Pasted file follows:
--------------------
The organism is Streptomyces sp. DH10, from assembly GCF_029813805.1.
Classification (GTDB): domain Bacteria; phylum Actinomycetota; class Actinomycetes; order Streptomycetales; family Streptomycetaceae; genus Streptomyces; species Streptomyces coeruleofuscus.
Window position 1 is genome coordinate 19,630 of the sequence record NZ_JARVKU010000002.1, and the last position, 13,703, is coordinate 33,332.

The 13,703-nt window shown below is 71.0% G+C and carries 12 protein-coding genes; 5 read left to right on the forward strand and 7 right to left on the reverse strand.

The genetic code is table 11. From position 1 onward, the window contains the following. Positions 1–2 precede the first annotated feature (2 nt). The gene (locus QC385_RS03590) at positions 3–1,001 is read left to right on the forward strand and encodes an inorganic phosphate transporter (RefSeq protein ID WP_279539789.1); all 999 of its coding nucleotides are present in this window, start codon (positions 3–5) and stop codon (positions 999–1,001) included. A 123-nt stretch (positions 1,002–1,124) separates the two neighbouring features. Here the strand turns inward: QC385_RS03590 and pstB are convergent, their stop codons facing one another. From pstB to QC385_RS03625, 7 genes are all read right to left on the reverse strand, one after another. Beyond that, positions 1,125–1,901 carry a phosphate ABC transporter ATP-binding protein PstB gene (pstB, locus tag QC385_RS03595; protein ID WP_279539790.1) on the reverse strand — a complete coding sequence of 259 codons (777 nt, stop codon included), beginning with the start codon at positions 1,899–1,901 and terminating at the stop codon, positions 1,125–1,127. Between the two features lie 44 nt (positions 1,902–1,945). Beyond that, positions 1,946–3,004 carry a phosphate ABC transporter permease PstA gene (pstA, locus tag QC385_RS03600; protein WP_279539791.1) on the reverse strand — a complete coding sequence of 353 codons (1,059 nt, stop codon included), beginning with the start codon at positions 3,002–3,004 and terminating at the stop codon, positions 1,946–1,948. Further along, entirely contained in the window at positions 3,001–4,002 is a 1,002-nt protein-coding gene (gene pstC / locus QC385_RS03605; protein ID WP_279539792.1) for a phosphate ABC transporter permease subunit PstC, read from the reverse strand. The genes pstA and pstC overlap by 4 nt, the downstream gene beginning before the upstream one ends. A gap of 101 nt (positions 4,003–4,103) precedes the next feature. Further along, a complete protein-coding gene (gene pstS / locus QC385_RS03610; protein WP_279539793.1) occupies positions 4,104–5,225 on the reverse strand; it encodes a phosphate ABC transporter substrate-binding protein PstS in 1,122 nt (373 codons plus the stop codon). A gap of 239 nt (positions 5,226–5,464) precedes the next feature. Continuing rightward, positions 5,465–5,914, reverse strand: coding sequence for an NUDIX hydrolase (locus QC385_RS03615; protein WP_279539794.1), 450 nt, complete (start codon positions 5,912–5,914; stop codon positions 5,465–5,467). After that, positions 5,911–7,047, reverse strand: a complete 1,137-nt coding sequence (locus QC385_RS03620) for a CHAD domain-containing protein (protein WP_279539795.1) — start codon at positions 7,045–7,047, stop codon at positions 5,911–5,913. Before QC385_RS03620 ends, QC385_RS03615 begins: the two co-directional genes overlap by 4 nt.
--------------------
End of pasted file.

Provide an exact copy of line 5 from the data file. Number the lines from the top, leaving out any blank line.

The genetic code is table 11. From position 1 onward, the window contains the following. Positions 1–2 precede the first annotated feature (2 nt). The gene (locus QC385_RS03590) at positions 3–1,001 is read left to right on the forward strand and encodes an inorganic phosphate transporter (RefSeq protein ID WP_279539789.1); all 999 of its coding nucleotides are present in this window, start codon (positions 3–5) and stop codon (positions 999–1,001) included. A 123-nt stretch (positions 1,002–1,124) separates the two neighbouring features. Here the strand turns inward: QC385_RS03590 and pstB are convergent, their stop codons facing one another. From pstB to QC385_RS03625, 7 genes are all read right to left on the reverse strand, one after another. Beyond that, positions 1,125–1,901 carry a phosphate ABC transporter ATP-binding protein PstB gene (pstB, locus tag QC385_RS03595; protein ID WP_279539790.1) on the reverse strand — a complete coding sequence of 259 codons (777 nt, stop codon included), beginning with the start codon at positions 1,899–1,901 and terminating at the stop codon, positions 1,125–1,127. Between the two features lie 44 nt (positions 1,902–1,945). Beyond that, positions 1,946–3,004 carry a phosphate ABC transporter permease PstA gene (pstA, locus tag QC385_RS03600; protein WP_279539791.1) on the reverse strand — a complete coding sequence of 353 codons (1,059 nt, stop codon included), beginning with the start codon at positions 3,002–3,004 and terminating at the stop codon, positions 1,946–1,948. Further along, entirely contained in the window at positions 3,001–4,002 is a 1,002-nt protein-coding gene (gene pstC / locus QC385_RS03605; protein ID WP_279539792.1) for a phosphate ABC transporter permease subunit PstC, read from the reverse strand. The genes pstA and pstC overlap by 4 nt, the downstream gene beginning before the upstream one ends. A gap of 101 nt (positions 4,003–4,103) precedes the next feature. Further along, a complete protein-coding gene (gene pstS / locus QC385_RS03610; protein WP_279539793.1) occupies positions 4,104–5,225 on the reverse strand; it encodes a phosphate ABC transporter substrate-binding protein PstS in 1,122 nt (373 codons plus the stop codon). A gap of 239 nt (positions 5,226–5,464) precedes the next feature. Continuing rightward, positions 5,465–5,914, reverse strand: coding sequence for an NUDIX hydrolase (locus QC385_RS03615; protein WP_279539794.1), 450 nt, complete (start codon positions 5,912–5,914; stop codon positions 5,465–5,467). After that, positions 5,911–7,047, reverse strand: a complete 1,137-nt coding sequence (locus QC385_RS03620) for a CHAD domain-containing protein (protein WP_279539795.1) — start codon at positions 7,045–7,047, stop codon at positions 5,911–5,913. Before QC385_RS03620 ends, QC385_RS03615 begins: the two co-directional genes overlap by 4 nt.